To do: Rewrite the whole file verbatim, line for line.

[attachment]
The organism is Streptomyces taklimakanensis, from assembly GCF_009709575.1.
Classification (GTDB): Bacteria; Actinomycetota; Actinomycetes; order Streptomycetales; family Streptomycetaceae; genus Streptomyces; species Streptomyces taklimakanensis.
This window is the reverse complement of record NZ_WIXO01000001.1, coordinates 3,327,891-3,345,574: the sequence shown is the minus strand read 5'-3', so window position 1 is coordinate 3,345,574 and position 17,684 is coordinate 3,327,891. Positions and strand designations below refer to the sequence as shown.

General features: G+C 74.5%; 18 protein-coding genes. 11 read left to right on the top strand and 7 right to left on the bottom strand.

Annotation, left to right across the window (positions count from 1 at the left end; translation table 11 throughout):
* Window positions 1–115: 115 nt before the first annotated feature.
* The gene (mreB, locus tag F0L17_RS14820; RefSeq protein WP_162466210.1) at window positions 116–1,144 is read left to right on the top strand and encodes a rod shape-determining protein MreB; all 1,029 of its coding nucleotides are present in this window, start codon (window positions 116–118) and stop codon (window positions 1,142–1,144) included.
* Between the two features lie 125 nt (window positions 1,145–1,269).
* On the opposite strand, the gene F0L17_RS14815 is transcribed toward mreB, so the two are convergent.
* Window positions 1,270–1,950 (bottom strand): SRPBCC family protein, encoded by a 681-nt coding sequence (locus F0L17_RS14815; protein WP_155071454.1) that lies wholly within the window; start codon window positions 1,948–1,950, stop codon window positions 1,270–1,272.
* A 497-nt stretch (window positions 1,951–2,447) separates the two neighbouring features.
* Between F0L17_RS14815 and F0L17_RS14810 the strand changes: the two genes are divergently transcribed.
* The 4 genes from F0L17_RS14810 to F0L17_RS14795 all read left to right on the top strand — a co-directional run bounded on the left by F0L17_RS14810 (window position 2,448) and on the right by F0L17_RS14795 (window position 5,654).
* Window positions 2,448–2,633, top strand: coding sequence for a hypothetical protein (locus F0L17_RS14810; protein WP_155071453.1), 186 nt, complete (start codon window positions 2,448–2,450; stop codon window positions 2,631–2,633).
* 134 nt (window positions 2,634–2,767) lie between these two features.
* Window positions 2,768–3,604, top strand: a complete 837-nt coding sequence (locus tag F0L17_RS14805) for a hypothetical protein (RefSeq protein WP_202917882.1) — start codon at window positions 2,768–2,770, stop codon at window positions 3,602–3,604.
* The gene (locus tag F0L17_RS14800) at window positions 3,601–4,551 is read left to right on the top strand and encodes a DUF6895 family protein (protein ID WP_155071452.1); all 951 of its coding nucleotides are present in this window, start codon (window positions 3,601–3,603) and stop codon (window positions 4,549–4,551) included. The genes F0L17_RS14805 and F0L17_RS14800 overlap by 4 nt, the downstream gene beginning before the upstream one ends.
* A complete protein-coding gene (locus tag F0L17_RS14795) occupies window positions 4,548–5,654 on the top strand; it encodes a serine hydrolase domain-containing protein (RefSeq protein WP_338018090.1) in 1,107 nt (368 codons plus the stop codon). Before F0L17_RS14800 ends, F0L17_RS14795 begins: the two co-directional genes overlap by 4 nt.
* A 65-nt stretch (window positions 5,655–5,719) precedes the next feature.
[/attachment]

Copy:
The organism is Streptomyces taklimakanensis, from assembly GCF_009709575.1.
Classification (GTDB): Bacteria; Actinomycetota; Actinomycetes; order Streptomycetales; family Streptomycetaceae; genus Streptomyces; species Streptomyces taklimakanensis.
This window is the reverse complement of record NZ_WIXO01000001.1, coordinates 3,327,891-3,345,574: the sequence shown is the minus strand read 5'-3', so window position 1 is coordinate 3,345,574 and position 17,684 is coordinate 3,327,891. Positions and strand designations below refer to the sequence as shown.

General features: G+C 74.5%; 18 protein-coding genes. 11 read left to right on the top strand and 7 right to left on the bottom strand.

Annotation, left to right across the window (positions count from 1 at the left end; translation table 11 throughout):
* Window positions 1–115: 115 nt before the first annotated feature.
* The gene (mreB, locus tag F0L17_RS14820; RefSeq protein WP_162466210.1) at window positions 116–1,144 is read left to right on the top strand and encodes a rod shape-determining protein MreB; all 1,029 of its coding nucleotides are present in this window, start codon (window positions 116–118) and stop codon (window positions 1,142–1,144) included.
* Between the two features lie 125 nt (window positions 1,145–1,269).
* On the opposite strand, the gene F0L17_RS14815 is transcribed toward mreB, so the two are convergent.
* Window positions 1,270–1,950 (bottom strand): SRPBCC family protein, encoded by a 681-nt coding sequence (locus F0L17_RS14815; protein WP_155071454.1) that lies wholly within the window; start codon window positions 1,948–1,950, stop codon window positions 1,270–1,272.
* A 497-nt stretch (window positions 1,951–2,447) separates the two neighbouring features.
* Between F0L17_RS14815 and F0L17_RS14810 the strand changes: the two genes are divergently transcribed.
* The 4 genes from F0L17_RS14810 to F0L17_RS14795 all read left to right on the top strand — a co-directional run bounded on the left by F0L17_RS14810 (window position 2,448) and on the right by F0L17_RS14795 (window position 5,654).
* Window positions 2,448–2,633, top strand: coding sequence for a hypothetical protein (locus F0L17_RS14810; protein WP_155071453.1), 186 nt, complete (start codon window positions 2,448–2,450; stop codon window positions 2,631–2,633).
* 134 nt (window positions 2,634–2,767) lie between these two features.
* Window positions 2,768–3,604, top strand: a complete 837-nt coding sequence (locus tag F0L17_RS14805) for a hypothetical protein (RefSeq protein WP_202917882.1) — start codon at window positions 2,768–2,770, stop codon at window positions 3,602–3,604.
* The gene (locus tag F0L17_RS14800) at window positions 3,601–4,551 is read left to right on the top strand and encodes a DUF6895 family protein (protein ID WP_155071452.1); all 951 of its coding nucleotides are present in this window, start codon (window positions 3,601–3,603) and stop codon (window positions 4,549–4,551) included. The genes F0L17_RS14805 and F0L17_RS14800 overlap by 4 nt, the downstream gene beginning before the upstream one ends.
* A complete protein-coding gene (locus tag F0L17_RS14795) occupies window positions 4,548–5,654 on the top strand; it encodes a serine hydrolase domain-containing protein (RefSeq protein WP_338018090.1) in 1,107 nt (368 codons plus the stop codon). Before F0L17_RS14800 ends, F0L17_RS14795 begins: the two co-directional genes overlap by 4 nt.
* A 65-nt stretch (window positions 5,655–5,719) precedes the next feature.